Don’t be fooled by our reputation for ping pong and beer at work — not everyone shows up to work wearing a hoodie and flip flops — especially product managers.
I’ve conducted more than 100 job interviews at Google, and not a single applicant has dressed casually. Some have over-dressed, wearing a matching suit and tie, and it’s no coincidence they were new to the industry.
In this video and blog post I’ll run through some concrete wardrobe suggestions to help you make the best first impression. These guidelines are also appropriate for technology public relations (where I also worked for three years), sales and business development. If you’re in a role where you need to represent the company, you’ll want to dress more formally than Erlich, Richard, Gilfoyle and Dinesh.
***Update 2017-09-01: I’ve added a section about womenswear to this post.
- Base-layer: Traditional business shirt or polo shirt
- Mid-layer: Thin wool sweater, preferably V-neck
- Jacket: Blazer with optional top coat, or classic men’s outerwear (can be casual)
- No tie!
- Dark jeans, khakis or slacks (if wearing slacks, don’t match your blazer — too formal)
- Brown dress shoes. Black is fine, but I recommend brown. It’s subtle, but black is a little more conservative and formal.
- Match your belt
- You can wear tennis shoes if you want…Show a little personality with your shoes if you have shoe-game 😉
A Surprising Tip
- Consider wearing something playful or surprising, but keep it subtle. For example, you could wear a bright colorful watch or silly socks. This will show confidence and familiarity with the culture of Silicon Valley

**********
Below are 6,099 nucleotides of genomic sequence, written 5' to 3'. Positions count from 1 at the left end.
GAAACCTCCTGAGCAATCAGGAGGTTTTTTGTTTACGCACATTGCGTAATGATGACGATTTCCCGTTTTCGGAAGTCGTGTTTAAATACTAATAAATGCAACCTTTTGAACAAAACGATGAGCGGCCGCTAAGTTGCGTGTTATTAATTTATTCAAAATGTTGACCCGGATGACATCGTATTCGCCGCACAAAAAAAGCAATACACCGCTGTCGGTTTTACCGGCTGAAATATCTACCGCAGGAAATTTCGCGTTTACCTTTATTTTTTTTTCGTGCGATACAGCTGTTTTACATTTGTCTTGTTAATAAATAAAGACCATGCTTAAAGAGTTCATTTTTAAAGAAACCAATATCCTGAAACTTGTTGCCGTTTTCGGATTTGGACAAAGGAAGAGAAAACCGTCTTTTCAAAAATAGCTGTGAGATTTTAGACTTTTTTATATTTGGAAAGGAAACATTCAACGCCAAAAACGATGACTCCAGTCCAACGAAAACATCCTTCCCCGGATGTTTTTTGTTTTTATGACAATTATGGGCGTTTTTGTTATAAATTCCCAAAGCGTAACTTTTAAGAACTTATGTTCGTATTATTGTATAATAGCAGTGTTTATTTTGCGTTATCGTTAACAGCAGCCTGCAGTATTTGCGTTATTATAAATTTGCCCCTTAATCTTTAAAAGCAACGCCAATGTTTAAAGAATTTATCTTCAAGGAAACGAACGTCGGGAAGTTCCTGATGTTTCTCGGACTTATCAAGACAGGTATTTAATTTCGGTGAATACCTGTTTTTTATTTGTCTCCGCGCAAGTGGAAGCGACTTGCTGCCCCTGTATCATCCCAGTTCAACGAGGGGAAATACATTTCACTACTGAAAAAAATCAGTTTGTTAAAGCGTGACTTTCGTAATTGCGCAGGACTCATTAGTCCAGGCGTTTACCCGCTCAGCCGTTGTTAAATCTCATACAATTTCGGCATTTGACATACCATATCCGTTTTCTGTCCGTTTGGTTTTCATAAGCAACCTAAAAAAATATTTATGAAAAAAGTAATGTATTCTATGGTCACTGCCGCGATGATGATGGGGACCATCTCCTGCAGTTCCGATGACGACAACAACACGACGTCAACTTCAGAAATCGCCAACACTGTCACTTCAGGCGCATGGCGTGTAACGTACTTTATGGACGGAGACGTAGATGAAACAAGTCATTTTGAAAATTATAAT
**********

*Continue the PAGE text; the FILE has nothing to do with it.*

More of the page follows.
- Smaller startups and kid-oriented industries will expect less formal dress
- Larger companies and business-to-business industries will expect more formal dress
At my father’s company the management used to tell their employees to “dress-down” for major meetings and events. When everyone arrived, despite the casual dress code, management would be wearing suits and ties. It was a total power trip, and it really ticked off my dad. So, on these days, my father threw out the rules. He showed up wearing his best suit and tie. He often told me how differently people treated him when he dressed up, and when he dressed up for these events it really changed how people saw him.
Even though you’re applying for a job in tech, dress like you mean business… but show you’re familiar with the Valley. Good luck!
Update: For Those Wishing to Dress More Femininely
I’m sorry for not including an explicit discussion of womenswear in my initial video! I didn’t have any women’s clothing in my apartment and was initially focused on answering the question about menswear.
Please rest assured, you absolutely don’t have to dress following these traditional male-centric norms for your interviews, or once you’re hired. If you wish to dress more femininely (regardless of your gender), all the classic guidance for “business casual” womenswear will apply. For example, you’d fit right in wearing a conservative skirt and blouse, or a business casual dress. This blog post seems to have good suggestions about business casual womenswear.
The same broader principles I’ve articulated about menswear will apply. For example, I’d still recommend you dress to the “business casual” standard, but consider adding a little personality with your accessories, and don’t make the leap to formalwear.